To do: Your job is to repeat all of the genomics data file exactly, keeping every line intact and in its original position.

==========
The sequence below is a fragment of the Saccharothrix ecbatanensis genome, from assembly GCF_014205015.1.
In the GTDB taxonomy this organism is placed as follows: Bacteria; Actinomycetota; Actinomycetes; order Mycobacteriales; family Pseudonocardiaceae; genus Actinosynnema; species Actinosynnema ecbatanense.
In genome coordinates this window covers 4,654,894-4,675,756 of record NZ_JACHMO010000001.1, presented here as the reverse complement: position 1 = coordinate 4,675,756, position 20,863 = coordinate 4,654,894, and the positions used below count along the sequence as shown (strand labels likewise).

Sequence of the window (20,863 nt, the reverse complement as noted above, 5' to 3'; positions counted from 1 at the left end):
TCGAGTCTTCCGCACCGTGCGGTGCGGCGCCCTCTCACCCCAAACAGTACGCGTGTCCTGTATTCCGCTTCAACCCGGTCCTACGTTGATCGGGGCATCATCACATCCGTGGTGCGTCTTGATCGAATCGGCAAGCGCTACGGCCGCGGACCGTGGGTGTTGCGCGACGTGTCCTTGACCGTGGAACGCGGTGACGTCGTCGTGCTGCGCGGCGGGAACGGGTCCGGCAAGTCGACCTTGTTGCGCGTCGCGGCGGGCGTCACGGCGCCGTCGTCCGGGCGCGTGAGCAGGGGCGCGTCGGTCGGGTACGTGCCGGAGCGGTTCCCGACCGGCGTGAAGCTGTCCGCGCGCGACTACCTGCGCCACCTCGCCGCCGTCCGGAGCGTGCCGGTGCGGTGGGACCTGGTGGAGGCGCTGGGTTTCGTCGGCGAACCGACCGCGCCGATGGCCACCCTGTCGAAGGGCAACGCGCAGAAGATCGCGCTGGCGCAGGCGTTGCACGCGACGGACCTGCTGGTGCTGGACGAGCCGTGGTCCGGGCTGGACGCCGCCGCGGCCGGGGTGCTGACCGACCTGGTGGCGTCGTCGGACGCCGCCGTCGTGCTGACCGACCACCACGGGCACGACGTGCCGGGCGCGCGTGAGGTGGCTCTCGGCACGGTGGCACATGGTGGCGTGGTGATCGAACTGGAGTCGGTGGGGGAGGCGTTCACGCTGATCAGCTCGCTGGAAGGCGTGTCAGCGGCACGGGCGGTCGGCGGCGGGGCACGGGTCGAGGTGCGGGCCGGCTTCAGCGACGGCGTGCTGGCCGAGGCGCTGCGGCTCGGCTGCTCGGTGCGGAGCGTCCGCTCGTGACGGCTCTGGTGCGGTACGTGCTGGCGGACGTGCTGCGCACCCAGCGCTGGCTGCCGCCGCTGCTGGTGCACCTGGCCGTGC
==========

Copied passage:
The sequence below is a fragment of the Saccharothrix ecbatanensis genome, from assembly GCF_014205015.1.
In the GTDB taxonomy this organism is placed as follows: Bacteria; Actinomycetota; Actinomycetes; order Mycobacteriales; family Pseudonocardiaceae; genus Actinosynnema; species Actinosynnema ecbatanense.
In genome coordinates this window covers 4,654,894-4,675,756 of record NZ_JACHMO010000001.1, presented here as the reverse complement: position 1 = coordinate 4,675,756, position 20,863 = coordinate 4,654,894, and the positions used below count along the sequence as shown (strand labels likewise).

Sequence of the window (20,863 nt, the reverse complement as noted above, 5' to 3'; positions counted from 1 at the left end):
TCGAGTCTTCCGCACCGTGCGGTGCGGCGCCCTCTCACCCCAAACAGTACGCGTGTCCTGTATTCCGCTTCAACCCGGTCCTACGTTGATCGGGGCATCATCACATCCGTGGTGCGTCTTGATCGAATCGGCAAGCGCTACGGCCGCGGACCGTGGGTGTTGCGCGACGTGTCCTTGACCGTGGAACGCGGTGACGTCGTCGTGCTGCGCGGCGGGAACGGGTCCGGCAAGTCGACCTTGTTGCGCGTCGCGGCGGGCGTCACGGCGCCGTCGTCCGGGCGCGTGAGCAGGGGCGCGTCGGTCGGGTACGTGCCGGAGCGGTTCCCGACCGGCGTGAAGCTGTCCGCGCGCGACTACCTGCGCCACCTCGCCGCCGTCCGGAGCGTGCCGGTGCGGTGGGACCTGGTGGAGGCGCTGGGTTTCGTCGGCGAACCGACCGCGCCGATGGCCACCCTGTCGAAGGGCAACGCGCAGAAGATCGCGCTGGCGCAGGCGTTGCACGCGACGGACCTGCTGGTGCTGGACGAGCCGTGGTCCGGGCTGGACGCCGCCGCGGCCGGGGTGCTGACCGACCTGGTGGCGTCGTCGGACGCCGCCGTCGTGCTGACCGACCACCACGGGCACGACGTGCCGGGCGCGCGTGAGGTGGCTCTCGGCACGGTGGCACATGGTGGCGTGGTGATCGAACTGGAGTCGGTGGGGGAGGCGTTCACGCTGATCAGCTCGCTGGAAGGCGTGTCAGCGGCACGGGCGGTCGGCGGCGGGGCACGGGTCGAGGTGCGGGCCGGCTTCAGCGACGGCGTGCTGGCCGAGGCGCTGCGGCTCGGCTGCTCGGTGCGGAGCGTCCGCTCGTGACGGCTCTGGTGCGGTACGTGCTGGCGGACGTGCTGCGCACCCAGCGCTGGCTGCCGCCGCTGCTGGTGCACCTGGCCGTGC